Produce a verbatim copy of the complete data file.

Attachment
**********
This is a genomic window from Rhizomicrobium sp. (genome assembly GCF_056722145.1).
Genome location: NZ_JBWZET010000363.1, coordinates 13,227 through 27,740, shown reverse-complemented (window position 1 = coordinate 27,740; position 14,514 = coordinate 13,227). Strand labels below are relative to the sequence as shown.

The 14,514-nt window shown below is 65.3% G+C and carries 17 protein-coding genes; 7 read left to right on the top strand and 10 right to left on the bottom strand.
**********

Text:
This is a genomic window from Rhizomicrobium sp. (genome assembly GCF_056722145.1).
Genome location: NZ_JBWZET010000363.1, coordinates 13,227 through 27,740, shown reverse-complemented (window position 1 = coordinate 27,740; position 14,514 = coordinate 13,227). Strand labels below are relative to the sequence as shown.

The 14,514-nt window shown below is 65.3% G+C and carries 17 protein-coding genes; 7 read left to right on the top strand and 10 right to left on the bottom strand.